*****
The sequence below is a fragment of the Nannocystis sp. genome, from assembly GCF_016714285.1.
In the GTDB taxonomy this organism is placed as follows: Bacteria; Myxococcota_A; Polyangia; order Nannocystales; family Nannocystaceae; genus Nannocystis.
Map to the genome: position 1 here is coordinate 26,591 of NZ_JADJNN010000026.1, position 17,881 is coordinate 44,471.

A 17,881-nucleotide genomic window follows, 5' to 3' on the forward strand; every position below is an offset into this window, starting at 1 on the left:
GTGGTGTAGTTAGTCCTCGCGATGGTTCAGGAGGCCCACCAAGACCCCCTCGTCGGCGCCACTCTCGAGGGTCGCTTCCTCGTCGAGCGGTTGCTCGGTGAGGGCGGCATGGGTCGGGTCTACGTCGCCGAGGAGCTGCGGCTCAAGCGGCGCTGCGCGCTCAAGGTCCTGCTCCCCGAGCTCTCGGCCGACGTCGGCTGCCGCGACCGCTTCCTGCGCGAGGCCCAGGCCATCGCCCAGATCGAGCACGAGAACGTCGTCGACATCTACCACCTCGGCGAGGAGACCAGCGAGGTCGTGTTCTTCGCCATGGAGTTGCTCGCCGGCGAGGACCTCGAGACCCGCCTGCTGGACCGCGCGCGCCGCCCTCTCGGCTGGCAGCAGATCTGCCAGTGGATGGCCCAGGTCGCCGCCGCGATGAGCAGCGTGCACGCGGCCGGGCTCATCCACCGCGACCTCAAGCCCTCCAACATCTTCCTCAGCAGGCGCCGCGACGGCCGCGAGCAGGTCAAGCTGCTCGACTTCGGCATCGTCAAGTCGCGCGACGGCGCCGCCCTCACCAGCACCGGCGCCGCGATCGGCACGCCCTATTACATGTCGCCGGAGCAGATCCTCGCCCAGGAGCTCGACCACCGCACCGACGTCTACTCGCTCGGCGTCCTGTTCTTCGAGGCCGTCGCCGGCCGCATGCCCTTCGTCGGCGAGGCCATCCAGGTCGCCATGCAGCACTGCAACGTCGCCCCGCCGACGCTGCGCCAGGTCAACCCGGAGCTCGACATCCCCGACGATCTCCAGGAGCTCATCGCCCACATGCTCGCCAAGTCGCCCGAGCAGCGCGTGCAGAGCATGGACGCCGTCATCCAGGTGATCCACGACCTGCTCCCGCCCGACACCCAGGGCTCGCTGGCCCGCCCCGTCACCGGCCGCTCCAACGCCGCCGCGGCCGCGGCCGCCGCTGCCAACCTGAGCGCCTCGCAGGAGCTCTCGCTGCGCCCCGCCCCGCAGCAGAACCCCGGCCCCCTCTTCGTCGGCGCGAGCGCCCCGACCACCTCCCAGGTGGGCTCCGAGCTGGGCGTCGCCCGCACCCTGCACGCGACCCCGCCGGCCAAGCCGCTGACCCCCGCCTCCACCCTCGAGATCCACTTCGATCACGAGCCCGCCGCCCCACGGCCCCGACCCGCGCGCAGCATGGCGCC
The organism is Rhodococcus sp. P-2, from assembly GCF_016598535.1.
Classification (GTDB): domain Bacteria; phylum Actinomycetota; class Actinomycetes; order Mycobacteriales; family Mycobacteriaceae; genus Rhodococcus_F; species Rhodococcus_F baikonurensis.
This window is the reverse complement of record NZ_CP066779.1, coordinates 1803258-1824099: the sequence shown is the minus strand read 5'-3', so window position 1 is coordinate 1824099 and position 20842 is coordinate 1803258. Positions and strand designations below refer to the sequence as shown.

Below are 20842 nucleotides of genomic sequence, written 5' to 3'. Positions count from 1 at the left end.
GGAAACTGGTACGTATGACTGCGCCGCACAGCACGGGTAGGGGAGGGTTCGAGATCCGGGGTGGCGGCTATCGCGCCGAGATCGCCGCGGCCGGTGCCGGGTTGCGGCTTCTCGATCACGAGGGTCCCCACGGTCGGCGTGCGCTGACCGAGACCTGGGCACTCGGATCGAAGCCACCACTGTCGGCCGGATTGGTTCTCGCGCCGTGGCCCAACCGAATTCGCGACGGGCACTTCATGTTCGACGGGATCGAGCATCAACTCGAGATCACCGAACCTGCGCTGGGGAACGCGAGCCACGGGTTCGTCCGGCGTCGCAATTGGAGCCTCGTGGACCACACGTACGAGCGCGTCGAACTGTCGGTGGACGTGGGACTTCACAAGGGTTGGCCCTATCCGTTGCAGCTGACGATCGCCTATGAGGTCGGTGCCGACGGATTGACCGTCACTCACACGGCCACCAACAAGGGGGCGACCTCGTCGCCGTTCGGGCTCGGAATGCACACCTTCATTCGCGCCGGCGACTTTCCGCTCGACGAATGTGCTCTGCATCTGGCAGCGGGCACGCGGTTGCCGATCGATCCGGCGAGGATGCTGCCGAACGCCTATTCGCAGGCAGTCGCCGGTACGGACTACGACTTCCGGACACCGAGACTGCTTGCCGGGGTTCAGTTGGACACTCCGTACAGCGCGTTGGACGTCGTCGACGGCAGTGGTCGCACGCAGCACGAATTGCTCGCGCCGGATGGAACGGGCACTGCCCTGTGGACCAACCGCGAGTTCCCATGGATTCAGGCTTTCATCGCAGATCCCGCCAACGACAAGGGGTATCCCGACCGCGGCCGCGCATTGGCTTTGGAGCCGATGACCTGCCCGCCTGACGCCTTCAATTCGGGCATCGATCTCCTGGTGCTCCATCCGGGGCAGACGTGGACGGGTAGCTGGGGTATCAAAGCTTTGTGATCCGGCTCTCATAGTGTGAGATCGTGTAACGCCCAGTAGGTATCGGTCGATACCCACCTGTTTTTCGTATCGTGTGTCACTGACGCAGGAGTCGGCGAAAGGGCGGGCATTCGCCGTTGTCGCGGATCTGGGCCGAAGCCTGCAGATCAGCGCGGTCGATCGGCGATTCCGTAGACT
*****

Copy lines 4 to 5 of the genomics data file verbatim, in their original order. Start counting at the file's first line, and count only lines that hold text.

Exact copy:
A 17,881-nucleotide genomic window follows, 5' to 3' on the forward strand; every position below is an offset into this window, starting at 1 on the left:
GTGGTGTAGTTAGTCCTCGCGATGGTTCAGGAGGCCCACCAAGACCCCCTCGTCGGCGCCACTCTCGAGGGTCGCTTCCTCGTCGAGCGGTTGCTCGGTGAGGGCGGCATGGGTCGGGTCTACGTCGCCGAGGAGCTGCGGCTCAAGCGGCGCTGCGCGCTCAAGGTCCTGCTCCCCGAGCTCTCGGCCGACGTCGGCTGCCGCGACCGCTTCCTGCGCGAGGCCCAGGCCATCGCCCAGATCGAGCACGAGAACGTCGTCGACATCTACCACCTCGGCGAGGAGACCAGCGAGGTCGTGTTCTTCGCCATGGAGTTGCTCGCCGGCGAGGACCTCGAGACCCGCCTGCTGGACCGCGCGCGCCGCCCTCTCGGCTGGCAGCAGATCTGCCAGTGGATGGCCCAGGTCGCCGCCGCGATGAGCAGCGTGCACGCGGCCGGGCTCATCCACCGCGACCTCAAGCCCTCCAACATCTTCCTCAGCAGGCGCCGCGACGGCCGCGAGCAGGTCAAGCTGCTCGACTTCGGCATCGTCAAGTCGCGCGACGGCGCCGCCCTCACCAGCACCGGCGCCGCGATCGGCACGCCCTATTACATGTCGCCGGAGCAGATCCTCGCCCAGGAGCTCGACCACCGCACCGACGTCTACTCGCTCGGCGTCCTGTTCTTCGAGGCCGTCGCCGGCCGCATGCCCTTCGTCGGCGAGGCCATCCAGGTCGCCATGCAGCACTGCAACGTCGCCCCGCCGACGCTGCGCCAGGTCAACCCGGAGCTCGACATCCCCGACGATCTCCAGGAGCTCATCGCCCACATGCTCGCCAAGTCGCCCGAGCAGCGCGTGCAGAGCATGGACGCCGTCATCCAGGTGATCCACGACCTGCTCCCGCCCGACACCCAGGGCTCGCTGGCCCGCCCCGTCACCGGCCGCTCCAACGCCGCCGCGGCCGCGGCCGCCGCTGCCAACCTGAGCGCCTCGCAGGAGCTCTCGCTGCGCCCCGCCCCGCAGCAGAACCCCGGCCCCCTCTTCGTCGGCGCGAGCGCCCCGACCACCTCCCAGGTGGGCTCCGAGCTGGGCGTCGCCCGCACCCTGCACGCGACCCCGCCGGCCAAGCCGCTGACCCCCGCCTCCACCCTCGAGATCCACTTCGATCACGAGCCCGCCGCCCCACGGCCCCGACCCGCGCGCAGCATGGCGCC